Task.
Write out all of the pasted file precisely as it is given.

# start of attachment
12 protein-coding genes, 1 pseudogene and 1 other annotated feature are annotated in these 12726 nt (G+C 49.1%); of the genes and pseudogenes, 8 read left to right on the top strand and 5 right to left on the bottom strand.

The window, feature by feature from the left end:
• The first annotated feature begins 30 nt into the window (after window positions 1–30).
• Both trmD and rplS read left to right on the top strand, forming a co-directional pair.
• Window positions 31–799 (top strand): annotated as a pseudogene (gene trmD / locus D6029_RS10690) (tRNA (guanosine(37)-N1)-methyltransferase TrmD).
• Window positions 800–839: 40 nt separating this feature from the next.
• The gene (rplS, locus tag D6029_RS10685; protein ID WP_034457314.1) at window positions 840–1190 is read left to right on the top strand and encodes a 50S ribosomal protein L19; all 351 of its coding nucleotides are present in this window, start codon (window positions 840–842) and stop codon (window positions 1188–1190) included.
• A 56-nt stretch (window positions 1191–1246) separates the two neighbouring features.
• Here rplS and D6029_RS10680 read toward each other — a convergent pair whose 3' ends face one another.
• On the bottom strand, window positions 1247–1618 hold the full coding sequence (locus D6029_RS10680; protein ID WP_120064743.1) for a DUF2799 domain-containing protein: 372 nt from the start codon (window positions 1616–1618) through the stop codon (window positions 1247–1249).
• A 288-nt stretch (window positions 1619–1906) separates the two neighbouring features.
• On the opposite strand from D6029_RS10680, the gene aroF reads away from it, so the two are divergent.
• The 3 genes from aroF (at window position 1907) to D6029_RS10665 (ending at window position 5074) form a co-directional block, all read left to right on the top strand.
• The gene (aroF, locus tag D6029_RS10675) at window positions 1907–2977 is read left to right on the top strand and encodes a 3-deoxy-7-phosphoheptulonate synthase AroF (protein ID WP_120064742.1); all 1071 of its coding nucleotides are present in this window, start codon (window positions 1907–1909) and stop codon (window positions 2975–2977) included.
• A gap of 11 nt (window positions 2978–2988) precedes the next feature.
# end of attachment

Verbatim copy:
12 protein-coding genes, 1 pseudogene and 1 other annotated feature are annotated in these 12726 nt (G+C 49.1%); of the genes and pseudogenes, 8 read left to right on the top strand and 5 right to left on the bottom strand.

The window, feature by feature from the left end:
• The first annotated feature begins 30 nt into the window (after window positions 1–30).
• Both trmD and rplS read left to right on the top strand, forming a co-directional pair.
• Window positions 31–799 (top strand): annotated as a pseudogene (gene trmD / locus D6029_RS10690) (tRNA (guanosine(37)-N1)-methyltransferase TrmD).
• Window positions 800–839: 40 nt separating this feature from the next.
• The gene (rplS, locus tag D6029_RS10685; protein ID WP_034457314.1) at window positions 840–1190 is read left to right on the top strand and encodes a 50S ribosomal protein L19; all 351 of its coding nucleotides are present in this window, start codon (window positions 840–842) and stop codon (window positions 1188–1190) included.
• A 56-nt stretch (window positions 1191–1246) separates the two neighbouring features.
• Here rplS and D6029_RS10680 read toward each other — a convergent pair whose 3' ends face one another.
• On the bottom strand, window positions 1247–1618 hold the full coding sequence (locus D6029_RS10680; protein ID WP_120064743.1) for a DUF2799 domain-containing protein: 372 nt from the start codon (window positions 1616–1618) through the stop codon (window positions 1247–1249).
• A 288-nt stretch (window positions 1619–1906) separates the two neighbouring features.
• On the opposite strand from D6029_RS10680, the gene aroF reads away from it, so the two are divergent.
• The 3 genes from aroF (at window position 1907) to D6029_RS10665 (ending at window position 5074) form a co-directional block, all read left to right on the top strand.
• The gene (aroF, locus tag D6029_RS10675) at window positions 1907–2977 is read left to right on the top strand and encodes a 3-deoxy-7-phosphoheptulonate synthase AroF (protein ID WP_120064742.1); all 1071 of its coding nucleotides are present in this window, start codon (window positions 1907–1909) and stop codon (window positions 2975–2977) included.
• A gap of 11 nt (window positions 2978–2988) precedes the next feature.